How teachers are diversifying

Mehak Siddiqui

For retired school principal Tony de Sa, teaching was something that happened by chance, the result of a casual conversation with a friend at a little café in the quaint town of Mapusa, during his college days.

In the 39 years since, de Sa has done much more than teach, from managing school administration to editing the in-house magazine of the Goa Headmasters Association, and finally learning computer programming on his own. He now edits for a Noida-based computers magazine while participating in the social affairs of his village in Goa.

“My romance with computers is a long standing one,” says de Sa. “It began with our school getting computers under the MPLAD (Member of Parliament Local Area Development) scheme in the early nineties. On the day we got them, I could barely turn them on and off. This irritated me and so that very day, I went to Panjim, the capital city of Goa, and found a book which would teach me the basics of Word Star and Lotus 1-2-3. Yes, there was no Microsoft Word or Excel in those days!” he recounts.

Today, teachers of every age are building unique career paths that combine their love for teaching with their varied personal interests and skills. For those who want to transition from teaching children to mentoring adults, corporate training is a popular option. After several fulfilling years in the education sector, Chennai-based Sheela Sanjeevi ventured into conducting positivity and leadership workshops for young adults and corporate employees.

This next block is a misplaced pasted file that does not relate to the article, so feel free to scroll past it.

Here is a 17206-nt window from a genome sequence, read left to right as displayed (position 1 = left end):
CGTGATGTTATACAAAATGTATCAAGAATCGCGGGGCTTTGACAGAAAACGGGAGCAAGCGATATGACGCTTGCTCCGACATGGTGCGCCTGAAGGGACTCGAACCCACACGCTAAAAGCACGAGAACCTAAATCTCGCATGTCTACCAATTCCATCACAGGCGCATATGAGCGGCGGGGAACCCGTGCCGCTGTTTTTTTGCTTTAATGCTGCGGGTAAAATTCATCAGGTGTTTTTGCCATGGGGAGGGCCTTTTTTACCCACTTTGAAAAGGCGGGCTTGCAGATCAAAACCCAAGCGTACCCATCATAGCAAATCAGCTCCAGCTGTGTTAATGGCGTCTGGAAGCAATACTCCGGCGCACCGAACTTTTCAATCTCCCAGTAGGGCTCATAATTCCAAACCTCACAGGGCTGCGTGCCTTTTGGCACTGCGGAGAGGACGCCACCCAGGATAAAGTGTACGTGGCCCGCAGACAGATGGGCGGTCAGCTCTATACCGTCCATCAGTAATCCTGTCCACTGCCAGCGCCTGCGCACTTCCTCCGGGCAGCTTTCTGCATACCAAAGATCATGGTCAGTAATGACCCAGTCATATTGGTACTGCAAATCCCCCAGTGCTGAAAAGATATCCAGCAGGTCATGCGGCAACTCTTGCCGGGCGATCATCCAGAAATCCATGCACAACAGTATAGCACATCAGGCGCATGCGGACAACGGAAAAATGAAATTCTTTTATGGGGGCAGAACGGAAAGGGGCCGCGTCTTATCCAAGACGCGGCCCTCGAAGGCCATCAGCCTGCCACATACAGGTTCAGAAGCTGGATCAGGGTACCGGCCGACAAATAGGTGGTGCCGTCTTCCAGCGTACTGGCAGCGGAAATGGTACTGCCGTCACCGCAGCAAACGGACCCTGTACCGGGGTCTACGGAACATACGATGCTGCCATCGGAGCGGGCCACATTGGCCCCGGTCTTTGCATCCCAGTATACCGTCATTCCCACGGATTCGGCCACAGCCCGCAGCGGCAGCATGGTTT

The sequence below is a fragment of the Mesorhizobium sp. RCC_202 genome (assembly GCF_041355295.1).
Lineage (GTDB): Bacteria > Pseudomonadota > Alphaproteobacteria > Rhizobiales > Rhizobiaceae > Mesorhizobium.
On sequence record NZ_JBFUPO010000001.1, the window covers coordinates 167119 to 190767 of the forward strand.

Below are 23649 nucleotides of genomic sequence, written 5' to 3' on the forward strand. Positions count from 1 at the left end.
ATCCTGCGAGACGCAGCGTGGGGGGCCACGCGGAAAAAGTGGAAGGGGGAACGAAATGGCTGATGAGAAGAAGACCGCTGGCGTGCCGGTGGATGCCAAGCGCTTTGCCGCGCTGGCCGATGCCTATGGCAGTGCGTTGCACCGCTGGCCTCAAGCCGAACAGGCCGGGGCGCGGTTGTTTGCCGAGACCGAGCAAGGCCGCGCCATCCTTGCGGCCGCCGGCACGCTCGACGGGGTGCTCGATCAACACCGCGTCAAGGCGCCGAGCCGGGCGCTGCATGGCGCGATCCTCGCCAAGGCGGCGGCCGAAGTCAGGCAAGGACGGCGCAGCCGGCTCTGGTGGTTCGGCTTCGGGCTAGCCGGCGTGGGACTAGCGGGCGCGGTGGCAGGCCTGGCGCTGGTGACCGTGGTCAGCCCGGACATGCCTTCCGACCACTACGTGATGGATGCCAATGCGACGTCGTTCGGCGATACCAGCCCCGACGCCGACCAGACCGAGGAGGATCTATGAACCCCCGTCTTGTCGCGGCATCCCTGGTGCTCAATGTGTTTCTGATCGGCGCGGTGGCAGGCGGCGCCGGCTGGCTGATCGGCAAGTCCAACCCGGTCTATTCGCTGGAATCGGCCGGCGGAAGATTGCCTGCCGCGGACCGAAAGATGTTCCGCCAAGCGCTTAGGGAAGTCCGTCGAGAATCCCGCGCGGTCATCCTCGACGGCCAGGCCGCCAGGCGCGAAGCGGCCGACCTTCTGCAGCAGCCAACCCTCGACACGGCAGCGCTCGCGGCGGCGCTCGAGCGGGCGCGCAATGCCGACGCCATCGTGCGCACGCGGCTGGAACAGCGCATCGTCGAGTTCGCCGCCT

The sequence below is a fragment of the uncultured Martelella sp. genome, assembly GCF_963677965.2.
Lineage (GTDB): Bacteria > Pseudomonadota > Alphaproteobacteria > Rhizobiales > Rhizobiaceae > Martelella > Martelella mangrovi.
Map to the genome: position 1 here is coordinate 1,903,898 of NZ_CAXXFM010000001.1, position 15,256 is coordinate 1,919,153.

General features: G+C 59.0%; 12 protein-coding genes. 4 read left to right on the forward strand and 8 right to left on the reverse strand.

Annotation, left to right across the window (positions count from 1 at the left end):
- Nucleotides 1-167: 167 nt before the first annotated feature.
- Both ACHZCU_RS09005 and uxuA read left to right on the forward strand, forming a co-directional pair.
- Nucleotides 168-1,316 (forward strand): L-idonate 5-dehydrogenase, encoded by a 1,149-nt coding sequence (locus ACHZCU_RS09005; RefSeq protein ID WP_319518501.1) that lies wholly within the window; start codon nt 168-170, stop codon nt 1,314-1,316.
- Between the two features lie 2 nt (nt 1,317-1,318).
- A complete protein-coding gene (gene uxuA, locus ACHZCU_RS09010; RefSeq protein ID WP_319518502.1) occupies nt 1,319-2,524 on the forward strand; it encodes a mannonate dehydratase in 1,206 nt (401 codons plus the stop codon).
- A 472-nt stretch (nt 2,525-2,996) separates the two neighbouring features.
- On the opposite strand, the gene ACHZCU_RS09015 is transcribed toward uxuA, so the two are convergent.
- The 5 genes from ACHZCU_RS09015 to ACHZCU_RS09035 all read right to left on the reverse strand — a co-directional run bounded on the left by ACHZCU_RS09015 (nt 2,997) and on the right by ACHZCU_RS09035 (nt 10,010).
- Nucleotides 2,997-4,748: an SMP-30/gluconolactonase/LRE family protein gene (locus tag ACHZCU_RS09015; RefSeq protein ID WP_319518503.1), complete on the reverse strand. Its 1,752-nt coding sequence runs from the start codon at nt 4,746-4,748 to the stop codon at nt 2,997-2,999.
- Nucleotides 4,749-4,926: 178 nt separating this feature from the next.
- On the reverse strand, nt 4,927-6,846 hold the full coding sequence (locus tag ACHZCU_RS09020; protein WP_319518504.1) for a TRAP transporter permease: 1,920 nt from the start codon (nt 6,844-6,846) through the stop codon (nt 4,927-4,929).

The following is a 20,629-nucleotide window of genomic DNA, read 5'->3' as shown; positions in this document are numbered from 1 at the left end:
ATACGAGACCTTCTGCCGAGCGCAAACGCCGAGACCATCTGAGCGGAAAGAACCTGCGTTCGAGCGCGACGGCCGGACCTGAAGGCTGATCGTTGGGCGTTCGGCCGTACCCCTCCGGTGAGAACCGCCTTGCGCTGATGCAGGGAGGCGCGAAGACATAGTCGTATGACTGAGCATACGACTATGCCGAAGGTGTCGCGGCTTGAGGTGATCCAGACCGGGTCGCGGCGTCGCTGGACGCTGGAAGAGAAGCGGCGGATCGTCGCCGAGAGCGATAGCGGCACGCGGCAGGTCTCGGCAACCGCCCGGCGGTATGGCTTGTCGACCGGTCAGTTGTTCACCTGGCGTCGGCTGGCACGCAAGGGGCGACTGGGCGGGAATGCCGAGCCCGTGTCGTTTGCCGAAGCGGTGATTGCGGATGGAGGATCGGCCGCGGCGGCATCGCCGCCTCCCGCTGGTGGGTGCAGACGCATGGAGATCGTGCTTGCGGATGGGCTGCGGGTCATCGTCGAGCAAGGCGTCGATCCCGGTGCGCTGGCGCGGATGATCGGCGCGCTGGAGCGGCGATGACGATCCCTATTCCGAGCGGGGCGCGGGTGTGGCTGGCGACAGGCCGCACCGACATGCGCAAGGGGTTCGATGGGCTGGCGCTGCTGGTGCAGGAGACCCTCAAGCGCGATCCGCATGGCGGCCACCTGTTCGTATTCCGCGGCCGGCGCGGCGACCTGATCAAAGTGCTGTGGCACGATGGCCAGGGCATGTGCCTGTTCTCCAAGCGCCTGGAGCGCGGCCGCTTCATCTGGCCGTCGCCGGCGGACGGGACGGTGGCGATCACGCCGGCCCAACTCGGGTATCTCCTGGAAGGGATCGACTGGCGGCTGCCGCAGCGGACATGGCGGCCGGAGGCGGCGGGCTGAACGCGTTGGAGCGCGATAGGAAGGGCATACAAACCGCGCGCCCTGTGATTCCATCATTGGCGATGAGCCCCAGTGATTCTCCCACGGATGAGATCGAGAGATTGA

“I never consciously planned the change in my career but it was rather a result of the opportunities that presented themselves,” says Sanjeevi. “I love teaching, but I was never a teacher-teacher. I was always a learner first, which enables me to relate better with people and help them open up and express themselves,” she adds.

Sheela Sanjeevi (in orange) with participants in Jakarta
Sheela Sanjeevi (in orange) with participants in Jakarta
A facilitative coach who views learning as a “never-ending process”, Sanjeevi has worked extensively with Jakarta-based PravaWinWin to conduct group experiential learning processes that foster positivity, build proficiency, and enhance productivity within organizations. She has also been instrumental in building Mala Foundation, a non profit organization that supports underprivileged and challenged girl children.

“It’s both my passion and my calling to empower people to respond positively to life situations in order to grow as individuals. I grew up imbibing a positive attitude from my parents and this has shaped the work that I do,” says Sanjeevi, who is also a published author. She is currently working on her second book related to parenting. Her first, called Appa’s Ways was published earlier this year by Partridge Publishing.

For many other educators, opportunities beyond traditional teaching involve coaching students in innovative co-curricular programmes aimed at fostering creativity. Now in her 30th year of teaching, Lily Goenka runs an innovative language arts programme called Explorations at the Hiranandani Foundation School in Mumbai. Aimed at igniting and nurturing the curiosity of students from kindergarten to grade nine, Explorations uses music, art, stories, poetry, and drama to help children read, write, and explore the world around them with a sense of joy and wonder.

“What is most rewarding for me is being able to teach what I’m passionate about, be it an exposure to world writers, great composers, or great artists,” says Goenka, who has been involved with the programme for the past 18 years.